Single Shared Resources
The queue keeps track of the order in which different requesting processes should be given access to the same resource. Operating systems also use a queue to keep track of the processes that must be retrieved for execution from their waiting states, like priority queues.
This queuing model is being used to simulate a variety of real-world scenarios. The following categories for its use are:
- There is just a single server available.
- The service time for a non-empty queue has an exponential distribution with the rate mu/min.
- A queue has an exponential distribution of lambda per minute and an inter-arrival time.
What are Queues Used For?
Queues, which are common in computer applications, can be utilized in any circumstance when you want things to happen in the order they were called but the machine cannot keep up.
A queue data structure requires that after a new element is added, all previous elements that were added must be removed to make room for the new element. In practically every form of software development, such circumstances occur.
Take as an example a website that serves files to thousands of users or a multitasking operating system.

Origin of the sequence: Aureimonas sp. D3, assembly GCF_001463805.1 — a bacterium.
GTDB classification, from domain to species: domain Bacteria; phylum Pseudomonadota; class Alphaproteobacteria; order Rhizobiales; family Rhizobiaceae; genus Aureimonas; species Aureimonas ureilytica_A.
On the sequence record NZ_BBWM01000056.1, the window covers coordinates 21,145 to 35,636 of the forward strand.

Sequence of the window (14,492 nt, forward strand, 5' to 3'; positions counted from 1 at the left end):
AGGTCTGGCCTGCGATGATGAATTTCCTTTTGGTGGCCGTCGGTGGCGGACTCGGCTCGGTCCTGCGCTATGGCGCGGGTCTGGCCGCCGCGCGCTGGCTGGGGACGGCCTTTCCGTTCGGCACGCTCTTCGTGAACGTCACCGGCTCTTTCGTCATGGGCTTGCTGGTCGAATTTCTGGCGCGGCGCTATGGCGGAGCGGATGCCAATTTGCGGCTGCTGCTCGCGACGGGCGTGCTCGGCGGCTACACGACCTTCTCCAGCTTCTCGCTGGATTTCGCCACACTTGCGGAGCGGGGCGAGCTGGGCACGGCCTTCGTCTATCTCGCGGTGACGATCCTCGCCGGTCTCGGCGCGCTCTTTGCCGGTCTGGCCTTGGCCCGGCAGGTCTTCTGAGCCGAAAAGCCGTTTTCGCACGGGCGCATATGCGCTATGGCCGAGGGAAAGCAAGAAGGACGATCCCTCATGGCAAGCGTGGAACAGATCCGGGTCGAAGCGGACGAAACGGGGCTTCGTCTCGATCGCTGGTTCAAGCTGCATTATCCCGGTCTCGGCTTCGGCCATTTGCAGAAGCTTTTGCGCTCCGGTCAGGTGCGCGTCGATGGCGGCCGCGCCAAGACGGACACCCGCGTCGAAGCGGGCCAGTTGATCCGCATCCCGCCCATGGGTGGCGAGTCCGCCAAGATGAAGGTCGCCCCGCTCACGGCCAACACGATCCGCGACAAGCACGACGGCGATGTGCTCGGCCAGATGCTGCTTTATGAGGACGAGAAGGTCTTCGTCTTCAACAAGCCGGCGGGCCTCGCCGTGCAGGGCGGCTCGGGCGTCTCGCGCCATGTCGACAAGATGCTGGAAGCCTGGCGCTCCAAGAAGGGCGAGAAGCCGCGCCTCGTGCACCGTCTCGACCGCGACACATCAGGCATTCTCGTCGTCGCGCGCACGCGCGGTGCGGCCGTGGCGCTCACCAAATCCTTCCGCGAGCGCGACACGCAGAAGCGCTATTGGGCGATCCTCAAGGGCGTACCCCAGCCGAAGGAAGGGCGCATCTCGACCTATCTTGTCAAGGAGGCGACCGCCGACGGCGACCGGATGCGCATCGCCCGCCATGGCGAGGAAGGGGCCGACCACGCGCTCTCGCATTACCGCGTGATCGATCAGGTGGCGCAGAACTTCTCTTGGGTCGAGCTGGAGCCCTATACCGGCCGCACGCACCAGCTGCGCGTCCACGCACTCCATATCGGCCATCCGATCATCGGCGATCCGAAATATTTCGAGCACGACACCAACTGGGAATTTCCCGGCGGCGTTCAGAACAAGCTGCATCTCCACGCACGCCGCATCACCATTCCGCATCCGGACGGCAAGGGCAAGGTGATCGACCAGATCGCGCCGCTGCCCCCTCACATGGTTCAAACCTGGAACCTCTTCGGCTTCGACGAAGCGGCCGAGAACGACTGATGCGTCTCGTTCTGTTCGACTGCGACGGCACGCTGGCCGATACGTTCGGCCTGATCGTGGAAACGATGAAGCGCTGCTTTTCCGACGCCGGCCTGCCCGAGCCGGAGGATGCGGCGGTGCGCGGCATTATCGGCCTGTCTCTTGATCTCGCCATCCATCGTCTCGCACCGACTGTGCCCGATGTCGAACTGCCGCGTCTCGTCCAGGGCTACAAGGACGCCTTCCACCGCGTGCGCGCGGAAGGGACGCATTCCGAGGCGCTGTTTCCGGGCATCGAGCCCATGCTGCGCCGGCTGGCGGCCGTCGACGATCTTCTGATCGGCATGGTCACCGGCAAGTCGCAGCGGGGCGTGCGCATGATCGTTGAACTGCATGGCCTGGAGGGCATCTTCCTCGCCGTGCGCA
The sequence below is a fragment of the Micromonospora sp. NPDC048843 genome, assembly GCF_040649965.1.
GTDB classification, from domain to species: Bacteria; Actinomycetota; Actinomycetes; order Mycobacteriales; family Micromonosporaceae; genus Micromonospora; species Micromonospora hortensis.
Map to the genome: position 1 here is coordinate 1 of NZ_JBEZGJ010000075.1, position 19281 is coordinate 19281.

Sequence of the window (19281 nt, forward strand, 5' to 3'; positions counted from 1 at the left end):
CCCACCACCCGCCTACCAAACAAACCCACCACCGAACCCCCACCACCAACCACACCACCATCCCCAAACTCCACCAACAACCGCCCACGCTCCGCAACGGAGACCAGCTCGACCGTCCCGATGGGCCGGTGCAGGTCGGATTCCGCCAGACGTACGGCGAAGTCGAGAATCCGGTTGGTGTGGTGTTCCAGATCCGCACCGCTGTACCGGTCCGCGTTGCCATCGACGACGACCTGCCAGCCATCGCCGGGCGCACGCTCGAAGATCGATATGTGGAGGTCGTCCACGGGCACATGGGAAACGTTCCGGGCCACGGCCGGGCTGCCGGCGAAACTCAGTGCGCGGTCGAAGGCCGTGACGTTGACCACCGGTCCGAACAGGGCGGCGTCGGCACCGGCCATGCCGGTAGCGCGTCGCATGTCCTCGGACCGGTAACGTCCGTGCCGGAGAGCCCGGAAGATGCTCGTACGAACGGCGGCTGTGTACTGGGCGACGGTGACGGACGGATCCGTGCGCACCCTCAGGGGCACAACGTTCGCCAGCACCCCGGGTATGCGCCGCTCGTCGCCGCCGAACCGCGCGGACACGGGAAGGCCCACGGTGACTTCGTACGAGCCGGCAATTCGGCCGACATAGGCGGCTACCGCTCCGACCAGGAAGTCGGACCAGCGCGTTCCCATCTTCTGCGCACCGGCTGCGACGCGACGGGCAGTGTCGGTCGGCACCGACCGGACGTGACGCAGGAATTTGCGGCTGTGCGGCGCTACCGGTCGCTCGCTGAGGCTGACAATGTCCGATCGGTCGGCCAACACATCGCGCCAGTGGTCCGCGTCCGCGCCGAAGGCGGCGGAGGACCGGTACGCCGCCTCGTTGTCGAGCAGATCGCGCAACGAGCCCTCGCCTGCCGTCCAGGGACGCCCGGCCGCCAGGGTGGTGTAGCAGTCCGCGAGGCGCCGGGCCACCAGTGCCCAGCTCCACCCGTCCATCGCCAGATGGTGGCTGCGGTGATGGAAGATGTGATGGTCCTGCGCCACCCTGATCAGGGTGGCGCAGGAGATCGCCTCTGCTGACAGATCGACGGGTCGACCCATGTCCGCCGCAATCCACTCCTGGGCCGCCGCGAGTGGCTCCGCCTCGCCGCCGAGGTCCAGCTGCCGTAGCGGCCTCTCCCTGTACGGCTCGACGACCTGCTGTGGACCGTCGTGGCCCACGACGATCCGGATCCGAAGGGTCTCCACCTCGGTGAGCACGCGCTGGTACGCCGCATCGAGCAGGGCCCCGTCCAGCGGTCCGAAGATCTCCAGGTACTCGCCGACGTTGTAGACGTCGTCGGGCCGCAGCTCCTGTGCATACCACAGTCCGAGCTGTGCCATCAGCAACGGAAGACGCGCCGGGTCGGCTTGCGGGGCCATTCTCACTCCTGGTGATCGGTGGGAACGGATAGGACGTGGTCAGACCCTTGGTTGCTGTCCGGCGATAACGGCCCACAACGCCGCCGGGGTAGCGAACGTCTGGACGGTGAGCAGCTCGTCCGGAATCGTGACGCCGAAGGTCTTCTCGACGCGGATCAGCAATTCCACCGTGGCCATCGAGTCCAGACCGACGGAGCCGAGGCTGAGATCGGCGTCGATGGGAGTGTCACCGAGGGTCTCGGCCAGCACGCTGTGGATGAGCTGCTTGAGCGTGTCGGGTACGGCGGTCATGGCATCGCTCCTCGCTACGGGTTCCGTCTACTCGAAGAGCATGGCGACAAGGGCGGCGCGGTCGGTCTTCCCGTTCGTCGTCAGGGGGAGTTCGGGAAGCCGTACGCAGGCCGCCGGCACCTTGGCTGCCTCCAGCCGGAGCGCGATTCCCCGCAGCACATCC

Queues are used in operating systems to regulate access to shared resources like printers, files, and communication lines. For these situations, queues are the best data structure to utilize because:
- A website cannot fulfill every request, so it treats them in the order of arrival according to the principle of "first-come first-served".
- An operating system schedules tasks by some policy since it is impossible to do all tasks at once.
Queues operate behind the scenes like a temporary database in computing systems that require high throughput and significant scale-out. A durable queue can recreate where it was and ensure that things are delivered if the service fails by maintaining elements in the same way a database would.
The components are stored in the queue data structure, a linear type of data structure. The FIFO method is used to store elements in this data structure. When creating a queue data structure, an array or linked list was employed. At the REAR end of the queue, items are added, and at the FRONT end, items are deleted. A single shared resource uses this kind of data structure to handle a variety of queries.
Monitor Your Entire Application with Atatus
Atatus is a Full Stack Observability Platform that lets you review problems as if they happened in your application. Instead of guessing why errors happen or asking users for screenshots and log dumps, Atatus lets you replay the session to quickly understand what went wrong.
We offer Application Performance Monitoring, Real User Monitoring, Server Monitoring, Logs Monitoring, Synthetic Monitoring, Uptime Monitoring, and API Analytics. It works perfectly with any application, regardless of framework, and has plugins.
Atatus can be beneficial to your business, which provides a comprehensive view of your application, including how it works, where performance bottlenecks exist, which users are most impacted, and which errors break your code for your frontend, backend, and infrastructure.
If you are not yet an Atatus customer, you can sign up for a 14-day free trial.